Scientists from the Keck School of Medicine of USC have presented their latest research findings at the Alzheimer’s Association International Conference.
The research shows that damaged capillaries in the brain – independent of plaques and tangles of abnormal proteins – may set the stage for Alzheimer’s decades before memory problems emerge.
How understanding the blood-brain barrier can help with Alzheimer’s prevention
“The fact that we’re seeing the blood vessels leaking, independent of tau and independent of amyloid, when people have cognitive impairment on a mild level, suggests it could be a totally separate process or a very early process,” says Berislav Zlokovic, MD, PhD, and director of the Zilkha Neurogenetic Institute at the Keck School.
In healthy brains, the cells that form the walls of capillaries fit tightly together to form a barrier that keeps stray cells, pathogens, metals and other unhealthy substances from reaching brain tissue. Scientists call this the blood-brain barrier. In some aging brains, the seams between cells loosen, blood vessels become permeable and neurons begin to die.
“We’ve also learned that pericytes, a type of cell in the blood-brain barrier, not only help push blood through the brain but also secrete a substance that protects neurons,” Zlokovic says.
Brain imaging is essential to understanding dementia
Zlokovic works closely with Arthur Toga, PhD, a world leader in mapping brain structure and functioning, who directs the USC Mary and Mark Stevens Neuroimaging and Informatics Institute at the Keck School.
“Brain imaging is integral to studying Alzheimer’s disease. In visualizing the blood-brain barrier in people, we actually can see and measure changes where the barrier breaks down,” Toga says. “We’ve been able to correlate greater leakage with increased cognitive decline.”
In addition, brain imaging is allowing Toga to detect changes, potentially indicative of disease, in the spaces around blood vessels in the brain. Known as perivascular spaces, they help drain fluid and metabolic waste from the brain.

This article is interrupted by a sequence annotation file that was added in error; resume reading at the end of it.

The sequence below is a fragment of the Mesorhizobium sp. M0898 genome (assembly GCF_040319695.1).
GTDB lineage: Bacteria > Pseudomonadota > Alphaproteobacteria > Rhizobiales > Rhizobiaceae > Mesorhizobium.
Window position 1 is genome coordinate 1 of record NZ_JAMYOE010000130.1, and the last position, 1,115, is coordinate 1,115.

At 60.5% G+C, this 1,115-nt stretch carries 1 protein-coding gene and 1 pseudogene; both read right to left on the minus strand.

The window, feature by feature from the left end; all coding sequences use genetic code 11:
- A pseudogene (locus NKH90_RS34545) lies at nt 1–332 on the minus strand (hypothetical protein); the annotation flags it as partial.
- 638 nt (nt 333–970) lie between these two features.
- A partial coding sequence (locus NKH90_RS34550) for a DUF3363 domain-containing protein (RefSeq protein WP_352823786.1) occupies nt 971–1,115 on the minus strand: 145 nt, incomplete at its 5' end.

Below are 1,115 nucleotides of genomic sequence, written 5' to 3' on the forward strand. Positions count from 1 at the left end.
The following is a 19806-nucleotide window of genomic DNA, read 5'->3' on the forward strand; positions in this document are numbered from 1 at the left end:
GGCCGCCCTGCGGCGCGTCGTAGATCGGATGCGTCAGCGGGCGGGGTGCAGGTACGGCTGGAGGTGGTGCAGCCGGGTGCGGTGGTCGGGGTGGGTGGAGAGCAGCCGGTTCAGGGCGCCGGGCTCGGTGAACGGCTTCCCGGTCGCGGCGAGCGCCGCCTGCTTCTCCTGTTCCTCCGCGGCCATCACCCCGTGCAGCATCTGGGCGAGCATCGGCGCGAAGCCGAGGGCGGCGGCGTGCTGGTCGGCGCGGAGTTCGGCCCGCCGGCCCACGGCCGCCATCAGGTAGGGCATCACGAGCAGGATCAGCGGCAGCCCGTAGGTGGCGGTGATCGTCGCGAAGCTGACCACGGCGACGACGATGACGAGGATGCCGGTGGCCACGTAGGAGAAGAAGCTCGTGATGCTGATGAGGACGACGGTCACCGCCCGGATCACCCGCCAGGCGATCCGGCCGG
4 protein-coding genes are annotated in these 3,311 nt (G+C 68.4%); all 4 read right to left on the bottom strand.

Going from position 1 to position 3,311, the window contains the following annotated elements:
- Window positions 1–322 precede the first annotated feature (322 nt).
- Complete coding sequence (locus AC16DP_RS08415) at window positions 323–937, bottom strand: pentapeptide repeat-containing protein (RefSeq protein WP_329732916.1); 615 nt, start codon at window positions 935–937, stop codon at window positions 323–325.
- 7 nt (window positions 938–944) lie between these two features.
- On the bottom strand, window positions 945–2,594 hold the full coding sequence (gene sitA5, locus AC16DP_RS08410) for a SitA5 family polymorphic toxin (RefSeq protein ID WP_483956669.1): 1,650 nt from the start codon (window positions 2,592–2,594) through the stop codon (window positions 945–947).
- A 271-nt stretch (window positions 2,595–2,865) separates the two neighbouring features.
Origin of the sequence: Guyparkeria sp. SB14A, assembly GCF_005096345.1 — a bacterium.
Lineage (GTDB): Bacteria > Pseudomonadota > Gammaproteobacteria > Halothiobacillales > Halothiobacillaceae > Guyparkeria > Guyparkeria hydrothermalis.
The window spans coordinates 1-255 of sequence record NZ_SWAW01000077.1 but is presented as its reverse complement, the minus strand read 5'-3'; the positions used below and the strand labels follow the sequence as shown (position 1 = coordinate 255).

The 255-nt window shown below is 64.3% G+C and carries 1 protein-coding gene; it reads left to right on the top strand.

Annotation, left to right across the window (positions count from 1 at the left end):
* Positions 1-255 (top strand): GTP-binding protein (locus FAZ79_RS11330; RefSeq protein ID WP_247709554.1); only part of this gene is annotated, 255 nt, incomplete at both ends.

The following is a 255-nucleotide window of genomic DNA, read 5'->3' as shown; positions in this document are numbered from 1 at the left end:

Pollution, diabetes and healthy brains
Other USC scientists are also working at the intersection of blood vessels and brain health, including Diana Younan, a senior research associate in the department of preventive medicine at the Keck School. She studies the link between air pollution and dementia. The exact mechanism isn’t fully understood; for instance, does fine particle pollution penetrate the blood-brain barrier and infiltrate brain tissue? Is it a matter of pollution triggering inflammation?
In her recent research, Younan looked at this association and explored the protective effects of higher levels of education, physical activity and challenging work – all of which contribute to “cognitive reserve,” or resilience in the brain’s function. When she and her colleagues studied people exposed to fine particle pollution, they found that higher levels of cognitive reserve seemed to protect against dementia.
“Here in Los Angeles, you can’t really avoid air pollution,” Younan says. “So, if people are staying involved in mentally stimulating activities, it could decrease the risk of memory problems later on.”
Daniel Nation, an assistant professor of psychology at the USC Dornsife College of Letters, Arts and Sciences, found that patients with untreated diabetes developed signs of Alzheimer’s disease 1.6 times faster than people who did not have diabetes. One theory is that diabetes treatment may keep the brain’s blood vessels healthy, staving off dementia.
“It’s clear that the medicines for treating diabetes make a difference in the progression of dementia,” Nation says. “But it’s unclear how exactly those medications slow or prevent the onset of Alzheimer’s disease, so that is something we need to investigate.”